NEW YORK, N.Y. – Turner Broadcasting, the parent of the CNN, TBS and TNT networks, is eliminating about 1,475 jobs, or about 10 per cent of its total employees.
Monday’s announcement follows an offer of voluntary buyouts to 600 veteran employees in August, part of an overall cost-cutting effort at the Atlanta-based broadcasting company founded by Ted Turner.
Turner said Monday that the restructuring includes cutting jobs, eliminating unfilled positions and voluntary departures.
The eliminations will affect 18 different locations and will come from its news, entertainment, sports, and business units as well as corporate positions. A spokesman said Turner is eliminating 975 jobs in Atlanta, where it is based. That will reduce its workforce in that city to about 5,500.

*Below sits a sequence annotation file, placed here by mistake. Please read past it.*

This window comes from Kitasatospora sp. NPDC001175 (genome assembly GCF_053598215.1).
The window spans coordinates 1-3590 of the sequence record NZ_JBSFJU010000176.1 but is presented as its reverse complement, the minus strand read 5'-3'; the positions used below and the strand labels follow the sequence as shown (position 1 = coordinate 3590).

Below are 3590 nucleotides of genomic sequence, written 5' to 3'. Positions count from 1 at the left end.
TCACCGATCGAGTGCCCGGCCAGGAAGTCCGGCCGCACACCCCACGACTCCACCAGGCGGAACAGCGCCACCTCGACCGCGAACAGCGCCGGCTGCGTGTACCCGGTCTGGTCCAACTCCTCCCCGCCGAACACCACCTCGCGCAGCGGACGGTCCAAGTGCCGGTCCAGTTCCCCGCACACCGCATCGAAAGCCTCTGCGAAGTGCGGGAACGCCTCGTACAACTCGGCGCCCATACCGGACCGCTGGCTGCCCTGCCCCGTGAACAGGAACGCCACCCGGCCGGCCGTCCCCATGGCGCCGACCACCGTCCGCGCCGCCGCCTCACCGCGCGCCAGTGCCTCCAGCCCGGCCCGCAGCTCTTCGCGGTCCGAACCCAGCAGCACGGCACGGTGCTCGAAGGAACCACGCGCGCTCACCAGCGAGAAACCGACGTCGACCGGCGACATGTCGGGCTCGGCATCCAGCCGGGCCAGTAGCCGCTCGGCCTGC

The company also plans to add about 150 new positions in areas of investment and growth.
Turner’s CNN division has struggled in recent years to find a programming strategy that will allow it to get and keep viewers as it competes with cable news rivals Fox News and MSNBC. And TNT and TBS, which once relied heavily on reruns of old broadcast shows to fill their schedules, are under increased pressure to create more original programming.
Turner Broadcasting System, which also owns The Cartoon Network, HLN, TruTV and Turner Classic Movies, is a unit of New York-based Time Warner Inc., the company behind HBO and Warner Bros. studios.
Shares of Time Warner fell 90 cents to close at $73.82 Monday, and were unchanged in after-hours trading.